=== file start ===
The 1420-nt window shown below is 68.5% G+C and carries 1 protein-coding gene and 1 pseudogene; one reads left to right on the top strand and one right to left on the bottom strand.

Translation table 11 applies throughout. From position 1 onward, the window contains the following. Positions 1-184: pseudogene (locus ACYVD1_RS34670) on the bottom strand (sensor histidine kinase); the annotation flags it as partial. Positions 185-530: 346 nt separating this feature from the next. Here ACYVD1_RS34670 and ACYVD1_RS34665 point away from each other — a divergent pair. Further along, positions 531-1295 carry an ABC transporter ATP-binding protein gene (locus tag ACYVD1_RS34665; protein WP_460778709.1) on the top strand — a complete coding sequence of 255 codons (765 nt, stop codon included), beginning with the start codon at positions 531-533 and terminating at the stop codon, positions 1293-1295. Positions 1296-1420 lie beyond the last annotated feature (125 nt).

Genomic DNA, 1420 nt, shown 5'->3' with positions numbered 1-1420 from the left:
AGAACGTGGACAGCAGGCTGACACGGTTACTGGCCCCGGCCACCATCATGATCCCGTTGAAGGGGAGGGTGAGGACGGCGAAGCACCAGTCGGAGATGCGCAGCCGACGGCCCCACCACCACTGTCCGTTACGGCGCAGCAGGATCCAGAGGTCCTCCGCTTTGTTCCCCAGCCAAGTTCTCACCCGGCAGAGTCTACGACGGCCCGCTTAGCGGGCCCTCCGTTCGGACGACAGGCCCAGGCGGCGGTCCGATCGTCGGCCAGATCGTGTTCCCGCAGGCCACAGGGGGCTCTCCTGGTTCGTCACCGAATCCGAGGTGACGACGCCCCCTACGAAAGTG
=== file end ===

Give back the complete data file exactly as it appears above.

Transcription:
The 1420-nt window shown below is 68.5% G+C and carries 1 protein-coding gene and 1 pseudogene; one reads left to right on the top strand and one right to left on the bottom strand.

Translation table 11 applies throughout. From position 1 onward, the window contains the following. Positions 1-184: pseudogene (locus ACYVD1_RS34670) on the bottom strand (sensor histidine kinase); the annotation flags it as partial. Positions 185-530: 346 nt separating this feature from the next. Here ACYVD1_RS34670 and ACYVD1_RS34665 point away from each other — a divergent pair. Further along, positions 531-1295 carry an ABC transporter ATP-binding protein gene (locus tag ACYVD1_RS34665; protein WP_460778709.1) on the top strand — a complete coding sequence of 255 codons (765 nt, stop codon included), beginning with the start codon at positions 531-533 and terminating at the stop codon, positions 1293-1295. Positions 1296-1420 lie beyond the last annotated feature (125 nt).

Genomic DNA, 1420 nt, shown 5'->3' with positions numbered 1-1420 from the left:
AGAACGTGGACAGCAGGCTGACACGGTTACTGGCCCCGGCCACCATCATGATCCCGTTGAAGGGGAGGGTGAGGACGGCGAAGCACCAGTCGGAGATGCGCAGCCGACGGCCCCACCACCACTGTCCGTTACGGCGCAGCAGGATCCAGAGGTCCTCCGCTTTGTTCCCCAGCCAAGTTCTCACCCGGCAGAGTCTACGACGGCCCGCTTAGCGGGCCCTCCGTTCGGACGACAGGCCCAGGCGGCGGTCCGATCGTCGGCCAGATCGTGTTCCCGCAGGCCACAGGGGGCTCTCCTGGTTCGTCACCGAATCCGAGGTGACGACGCCCCCTACGAAAGTG